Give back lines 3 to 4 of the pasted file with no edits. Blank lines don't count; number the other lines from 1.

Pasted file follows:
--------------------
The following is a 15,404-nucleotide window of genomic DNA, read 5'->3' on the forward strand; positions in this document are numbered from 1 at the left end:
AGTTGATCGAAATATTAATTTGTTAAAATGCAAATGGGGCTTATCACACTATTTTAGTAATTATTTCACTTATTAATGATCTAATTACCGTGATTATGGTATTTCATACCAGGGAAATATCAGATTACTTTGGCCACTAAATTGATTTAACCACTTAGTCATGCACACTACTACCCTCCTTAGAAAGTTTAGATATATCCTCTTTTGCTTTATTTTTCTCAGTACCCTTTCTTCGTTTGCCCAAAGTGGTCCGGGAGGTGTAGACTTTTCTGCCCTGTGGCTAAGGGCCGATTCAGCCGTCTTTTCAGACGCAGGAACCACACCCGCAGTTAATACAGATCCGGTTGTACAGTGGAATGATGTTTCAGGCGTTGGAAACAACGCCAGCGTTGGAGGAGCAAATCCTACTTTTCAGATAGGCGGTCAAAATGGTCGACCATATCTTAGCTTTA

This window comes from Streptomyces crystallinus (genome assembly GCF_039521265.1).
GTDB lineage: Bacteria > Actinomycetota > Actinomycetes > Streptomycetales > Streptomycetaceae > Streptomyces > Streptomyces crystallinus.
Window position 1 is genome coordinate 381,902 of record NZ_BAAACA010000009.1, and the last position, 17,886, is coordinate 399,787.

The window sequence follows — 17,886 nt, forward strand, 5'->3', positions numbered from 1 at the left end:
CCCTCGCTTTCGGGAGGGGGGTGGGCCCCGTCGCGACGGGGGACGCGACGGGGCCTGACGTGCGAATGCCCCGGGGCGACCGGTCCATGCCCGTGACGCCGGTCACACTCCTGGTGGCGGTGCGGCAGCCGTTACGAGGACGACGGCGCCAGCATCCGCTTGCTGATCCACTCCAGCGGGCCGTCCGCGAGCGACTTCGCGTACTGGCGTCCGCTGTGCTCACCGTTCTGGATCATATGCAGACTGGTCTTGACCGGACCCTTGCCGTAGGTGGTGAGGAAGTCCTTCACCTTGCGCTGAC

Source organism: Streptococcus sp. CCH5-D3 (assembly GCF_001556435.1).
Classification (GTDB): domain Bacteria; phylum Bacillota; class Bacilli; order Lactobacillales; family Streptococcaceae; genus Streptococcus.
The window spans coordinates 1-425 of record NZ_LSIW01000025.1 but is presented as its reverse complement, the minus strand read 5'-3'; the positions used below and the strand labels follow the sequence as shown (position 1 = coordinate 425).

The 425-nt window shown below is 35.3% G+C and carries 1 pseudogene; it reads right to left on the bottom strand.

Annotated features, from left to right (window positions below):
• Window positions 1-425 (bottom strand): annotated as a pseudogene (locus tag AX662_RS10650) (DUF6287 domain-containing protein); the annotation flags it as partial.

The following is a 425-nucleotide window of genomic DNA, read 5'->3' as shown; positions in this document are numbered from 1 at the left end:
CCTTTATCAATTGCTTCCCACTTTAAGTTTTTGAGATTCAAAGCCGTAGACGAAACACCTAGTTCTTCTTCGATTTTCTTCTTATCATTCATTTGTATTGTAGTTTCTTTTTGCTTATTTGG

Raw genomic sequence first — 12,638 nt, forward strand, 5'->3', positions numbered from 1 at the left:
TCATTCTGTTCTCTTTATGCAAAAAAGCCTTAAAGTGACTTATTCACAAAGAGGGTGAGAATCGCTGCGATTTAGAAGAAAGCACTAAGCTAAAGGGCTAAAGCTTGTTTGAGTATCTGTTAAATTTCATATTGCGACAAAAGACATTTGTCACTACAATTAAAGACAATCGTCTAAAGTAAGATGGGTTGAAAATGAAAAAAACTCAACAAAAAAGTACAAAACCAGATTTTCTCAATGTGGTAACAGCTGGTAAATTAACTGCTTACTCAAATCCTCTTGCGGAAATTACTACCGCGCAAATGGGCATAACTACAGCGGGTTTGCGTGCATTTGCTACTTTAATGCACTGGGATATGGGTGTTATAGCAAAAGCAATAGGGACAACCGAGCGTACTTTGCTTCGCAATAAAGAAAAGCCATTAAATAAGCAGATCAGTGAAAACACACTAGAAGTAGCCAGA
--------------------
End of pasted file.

This window comes from Streptomyces crystallinus (genome assembly GCF_039521265.1).
GTDB lineage: Bacteria > Actinomycetota > Actinomycetes > Streptomycetales > Streptomycetaceae > Streptomyces > Streptomyces crystallinus.